Antitrust : The Rule of Unreason

“Free competition enforced by law” 
is a grotesque contradiction in terms.
We are not a capitalist system any longer: we are a mixed economy, i.e.,  
a mixture of capitalism and statism, of freedom and controls. 
A mixed economy is a country in the process of disintegration,  
a civil war of pressure-groups looting and devouring one another.

The alleged purpose of the Antitrust laws was to protect competition; that purpose was based on the socialistic fallacy that a free, unregulated market will inevitably lead to the establishment of coercive monopolies

But, in fact, no coercive monopoly has ever been or ever can be established by means of free trade on a free market. 

Every coercive monopoly was created by government intervention into the economy: by special privileges, such as franchises or subsidies, which closed the entry of competitors into a given field, by legislative action

The Antitrust laws were the classic example of a moral inversion prevalent in the history of capitalism: an example of the victims, the businessmen, taking the blame for the evils caused by the government, and the government using its own guilt as a justification for acquiring wider powers, on the pretext of “correcting” the evils.

The world of antitrust is reminiscent of Alice's Wonderland: everything seemingly is, yet apparently isn't, simultaneously. It is a world in which competition is lauded as the basic axiom and guiding principle, yet "too much" competition is condemned as "cutthroat." It is a world in which actions designed to limit competition are branded as criminal when taken by businessmen, yet praised as "enlightened" when initiated by the government. It is a world in which the law is so vague that businessmen have no way of knowing whether specific actions will be declared illegal until they hear the judge's verdict — after the fact. (1)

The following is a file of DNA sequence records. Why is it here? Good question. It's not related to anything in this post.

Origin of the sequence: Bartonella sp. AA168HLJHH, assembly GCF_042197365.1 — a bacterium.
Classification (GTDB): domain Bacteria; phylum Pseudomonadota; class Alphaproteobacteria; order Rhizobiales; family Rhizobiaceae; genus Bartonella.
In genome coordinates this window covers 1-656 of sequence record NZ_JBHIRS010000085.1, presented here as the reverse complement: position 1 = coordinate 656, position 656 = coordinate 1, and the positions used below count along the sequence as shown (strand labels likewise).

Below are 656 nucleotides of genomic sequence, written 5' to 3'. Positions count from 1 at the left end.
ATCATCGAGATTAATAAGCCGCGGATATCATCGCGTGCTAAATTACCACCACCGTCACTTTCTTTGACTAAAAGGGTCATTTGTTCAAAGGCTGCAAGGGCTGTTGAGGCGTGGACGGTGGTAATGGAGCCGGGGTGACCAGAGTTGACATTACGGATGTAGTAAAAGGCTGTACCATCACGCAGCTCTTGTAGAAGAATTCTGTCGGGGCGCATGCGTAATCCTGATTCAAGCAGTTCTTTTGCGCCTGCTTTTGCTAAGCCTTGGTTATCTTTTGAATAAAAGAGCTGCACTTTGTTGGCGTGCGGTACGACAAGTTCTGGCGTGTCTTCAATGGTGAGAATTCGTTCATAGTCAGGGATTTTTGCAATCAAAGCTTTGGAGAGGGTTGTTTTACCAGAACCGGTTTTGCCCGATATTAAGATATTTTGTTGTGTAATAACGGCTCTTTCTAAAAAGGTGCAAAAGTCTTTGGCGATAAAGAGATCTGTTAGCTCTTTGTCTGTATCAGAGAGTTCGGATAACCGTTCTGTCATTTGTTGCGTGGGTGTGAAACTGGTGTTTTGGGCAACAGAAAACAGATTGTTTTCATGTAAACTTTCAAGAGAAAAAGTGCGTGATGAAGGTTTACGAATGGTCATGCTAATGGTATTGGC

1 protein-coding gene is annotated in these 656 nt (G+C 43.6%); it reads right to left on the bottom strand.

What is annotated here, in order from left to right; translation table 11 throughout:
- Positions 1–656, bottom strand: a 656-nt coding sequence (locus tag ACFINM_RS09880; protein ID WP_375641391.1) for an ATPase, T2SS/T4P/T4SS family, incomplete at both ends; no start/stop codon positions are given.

The Antitrust laws,an unenforceable, uncompliable, unjudicable mess of contradictions,
have for decades kept businessmen under a silent, growing reign of terror. 
Yet these laws were created and, to this day, are upheld as a grim monument to the lack
  • of political philosophy,  
  • of economic knowledge 
  • of any concern with principles. 
Under the Antitrust laws, 
a person becomes a criminal from the moment he/she goes into business, 
no matter what they do. 
For instance, 
  • if he/she charges prices which some bureaucrats judge as too high, he/she can be prosecuted for monopoly or for a successful “intent to monopolize”
  • if he/she charges prices lower than those of his competitors, he/she can be prosecuted for “unfair competition” or “restraint of trade”; 
  • if he/she charges the same prices as his competitors, he/she can be prosecuted for “collusion” or “conspiracy.” 
There is only one difference in the legal treatment accorded to a criminal or to a businessperson: 
the criminal’s rights are protected much more securely and objectively than the businessperson’s.

There is only one meaning and purpose these laws could have, 
whether their authors intended it or not:  
  • the penalizing of ability for being ability
  • the penalizing of success for being success, 
  • the sacrifice of productive genius to the demands of envious mediocrity.
If parasitism, favoritism, corruption, and greed for the unearned did not exist, 
our mixed economy of capitalism and statism - would bring them into existence.

 (1) Alan Greenspan, "Antitrust," in Ayn Rand, ed., Capitalism: The Unknown Ideal, 1962
Ayn Rand : Antitrust : The Rule of  Unreason